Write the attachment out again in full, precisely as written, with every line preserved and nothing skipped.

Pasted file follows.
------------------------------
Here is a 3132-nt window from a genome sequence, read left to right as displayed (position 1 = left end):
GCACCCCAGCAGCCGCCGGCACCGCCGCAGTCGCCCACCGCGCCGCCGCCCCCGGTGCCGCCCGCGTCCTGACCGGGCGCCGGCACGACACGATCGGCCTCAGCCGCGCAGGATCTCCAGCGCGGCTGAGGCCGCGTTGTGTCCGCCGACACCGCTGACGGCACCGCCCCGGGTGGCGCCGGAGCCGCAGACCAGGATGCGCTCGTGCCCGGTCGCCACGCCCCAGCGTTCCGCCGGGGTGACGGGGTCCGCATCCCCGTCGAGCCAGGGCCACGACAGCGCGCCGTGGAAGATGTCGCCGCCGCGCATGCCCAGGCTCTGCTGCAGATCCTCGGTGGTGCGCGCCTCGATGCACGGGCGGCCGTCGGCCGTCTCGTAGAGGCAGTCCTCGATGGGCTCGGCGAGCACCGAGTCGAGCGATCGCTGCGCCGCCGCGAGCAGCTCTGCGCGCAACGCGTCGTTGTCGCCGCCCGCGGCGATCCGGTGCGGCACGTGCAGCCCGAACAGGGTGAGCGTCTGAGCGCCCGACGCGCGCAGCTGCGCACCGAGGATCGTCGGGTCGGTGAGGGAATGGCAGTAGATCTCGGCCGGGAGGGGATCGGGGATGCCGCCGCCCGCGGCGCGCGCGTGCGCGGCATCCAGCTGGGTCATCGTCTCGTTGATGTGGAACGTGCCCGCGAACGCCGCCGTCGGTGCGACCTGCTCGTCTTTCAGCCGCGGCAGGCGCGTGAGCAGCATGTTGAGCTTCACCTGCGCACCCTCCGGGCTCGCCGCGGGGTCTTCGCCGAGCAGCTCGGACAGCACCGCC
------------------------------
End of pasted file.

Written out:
Here is a 3132-nt window from a genome sequence, read left to right as displayed (position 1 = left end):
GCACCCCAGCAGCCGCCGGCACCGCCGCAGTCGCCCACCGCGCCGCCGCCCCCGGTGCCGCCCGCGTCCTGACCGGGCGCCGGCACGACACGATCGGCCTCAGCCGCGCAGGATCTCCAGCGCGGCTGAGGCCGCGTTGTGTCCGCCGACACCGCTGACGGCACCGCCCCGGGTGGCGCCGGAGCCGCAGACCAGGATGCGCTCGTGCCCGGTCGCCACGCCCCAGCGTTCCGCCGGGGTGACGGGGTCCGCATCCCCGTCGAGCCAGGGCCACGACAGCGCGCCGTGGAAGATGTCGCCGCCGCGCATGCCCAGGCTCTGCTGCAGATCCTCGGTGGTGCGCGCCTCGATGCACGGGCGGCCGTCGGCCGTCTCGTAGAGGCAGTCCTCGATGGGCTCGGCGAGCACCGAGTCGAGCGATCGCTGCGCCGCCGCGAGCAGCTCTGCGCGCAACGCGTCGTTGTCGCCGCCCGCGGCGATCCGGTGCGGCACGTGCAGCCCGAACAGGGTGAGCGTCTGAGCGCCCGACGCGCGCAGCTGCGCACCGAGGATCGTCGGGTCGGTGAGGGAATGGCAGTAGATCTCGGCCGGGAGGGGATCGGGGATGCCGCCGCCCGCGGCGCGCGCGTGCGCGGCATCCAGCTGGGTCATCGTCTCGTTGATGTGGAACGTGCCCGCGAACGCCGCCGTCGGTGCGACCTGCTCGTCTTTCAGCCGCGGCAGGCGCGTGAGCAGCATGTTGAGCTTCACCTGCGCACCCTCCGGGCTCGCCGCGGGGTCTTCGCCGAGCAGCTCGGACAGCACCGCC